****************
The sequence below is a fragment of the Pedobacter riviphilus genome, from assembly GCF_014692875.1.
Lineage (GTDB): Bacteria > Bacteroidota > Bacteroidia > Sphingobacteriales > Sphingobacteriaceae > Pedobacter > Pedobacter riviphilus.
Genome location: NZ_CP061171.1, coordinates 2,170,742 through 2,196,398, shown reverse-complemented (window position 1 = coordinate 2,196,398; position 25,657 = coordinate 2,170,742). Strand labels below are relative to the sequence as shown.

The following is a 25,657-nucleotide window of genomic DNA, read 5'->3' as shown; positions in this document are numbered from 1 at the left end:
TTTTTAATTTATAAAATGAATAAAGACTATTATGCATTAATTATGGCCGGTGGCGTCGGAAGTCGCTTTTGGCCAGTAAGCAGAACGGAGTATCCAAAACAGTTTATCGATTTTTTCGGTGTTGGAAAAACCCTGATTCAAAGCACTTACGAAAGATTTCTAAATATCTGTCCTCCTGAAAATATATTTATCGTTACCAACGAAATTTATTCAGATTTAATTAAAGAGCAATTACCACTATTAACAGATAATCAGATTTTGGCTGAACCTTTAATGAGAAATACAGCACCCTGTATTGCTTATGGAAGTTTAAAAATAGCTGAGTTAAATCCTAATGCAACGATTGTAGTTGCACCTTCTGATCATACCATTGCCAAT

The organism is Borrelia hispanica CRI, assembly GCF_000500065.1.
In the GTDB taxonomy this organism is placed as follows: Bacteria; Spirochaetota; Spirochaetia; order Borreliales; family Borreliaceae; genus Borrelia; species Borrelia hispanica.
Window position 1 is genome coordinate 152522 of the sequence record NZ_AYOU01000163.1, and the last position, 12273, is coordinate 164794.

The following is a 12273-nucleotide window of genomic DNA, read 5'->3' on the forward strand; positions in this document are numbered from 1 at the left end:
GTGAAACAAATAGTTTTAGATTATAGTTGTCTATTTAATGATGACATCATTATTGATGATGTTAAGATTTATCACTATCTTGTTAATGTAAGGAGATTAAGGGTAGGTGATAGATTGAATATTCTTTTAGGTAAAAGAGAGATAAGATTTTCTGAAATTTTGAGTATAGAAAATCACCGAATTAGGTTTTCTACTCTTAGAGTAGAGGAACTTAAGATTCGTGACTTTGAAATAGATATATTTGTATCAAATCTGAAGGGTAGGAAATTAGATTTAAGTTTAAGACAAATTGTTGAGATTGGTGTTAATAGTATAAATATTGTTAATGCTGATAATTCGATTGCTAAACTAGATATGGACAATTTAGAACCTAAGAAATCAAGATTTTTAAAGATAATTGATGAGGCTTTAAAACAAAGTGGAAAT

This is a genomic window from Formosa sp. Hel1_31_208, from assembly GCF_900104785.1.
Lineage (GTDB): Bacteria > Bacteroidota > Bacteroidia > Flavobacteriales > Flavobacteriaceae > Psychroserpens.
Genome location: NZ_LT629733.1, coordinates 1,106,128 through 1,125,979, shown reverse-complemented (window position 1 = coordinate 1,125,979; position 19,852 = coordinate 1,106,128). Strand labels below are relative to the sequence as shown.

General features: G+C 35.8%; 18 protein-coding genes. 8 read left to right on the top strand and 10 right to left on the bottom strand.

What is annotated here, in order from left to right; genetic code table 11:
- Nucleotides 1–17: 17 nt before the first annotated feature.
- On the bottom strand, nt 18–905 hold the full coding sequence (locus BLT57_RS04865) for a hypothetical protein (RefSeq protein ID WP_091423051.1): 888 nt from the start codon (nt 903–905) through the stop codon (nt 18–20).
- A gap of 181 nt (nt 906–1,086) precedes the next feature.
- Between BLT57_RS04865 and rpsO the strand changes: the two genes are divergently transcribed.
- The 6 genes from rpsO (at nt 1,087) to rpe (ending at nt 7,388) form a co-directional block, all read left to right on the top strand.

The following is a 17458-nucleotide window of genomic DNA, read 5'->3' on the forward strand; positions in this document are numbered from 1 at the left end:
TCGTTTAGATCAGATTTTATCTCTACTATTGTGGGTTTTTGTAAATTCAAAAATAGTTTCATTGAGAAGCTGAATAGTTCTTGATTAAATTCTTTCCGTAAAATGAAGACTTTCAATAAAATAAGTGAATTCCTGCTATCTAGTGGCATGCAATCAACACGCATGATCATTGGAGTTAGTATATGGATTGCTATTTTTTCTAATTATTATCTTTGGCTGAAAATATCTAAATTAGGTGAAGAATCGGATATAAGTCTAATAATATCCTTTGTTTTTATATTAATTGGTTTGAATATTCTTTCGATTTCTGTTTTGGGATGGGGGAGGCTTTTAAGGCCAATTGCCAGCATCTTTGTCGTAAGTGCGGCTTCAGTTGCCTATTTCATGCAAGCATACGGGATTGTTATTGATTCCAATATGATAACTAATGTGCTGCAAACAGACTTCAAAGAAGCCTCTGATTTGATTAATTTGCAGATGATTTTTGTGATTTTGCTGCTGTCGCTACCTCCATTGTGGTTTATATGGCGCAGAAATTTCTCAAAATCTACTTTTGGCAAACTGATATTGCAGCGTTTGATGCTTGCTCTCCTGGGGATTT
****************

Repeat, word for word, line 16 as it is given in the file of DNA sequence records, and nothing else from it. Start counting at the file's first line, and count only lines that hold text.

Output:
- Nucleotides 1–17: 17 nt before the first annotated feature.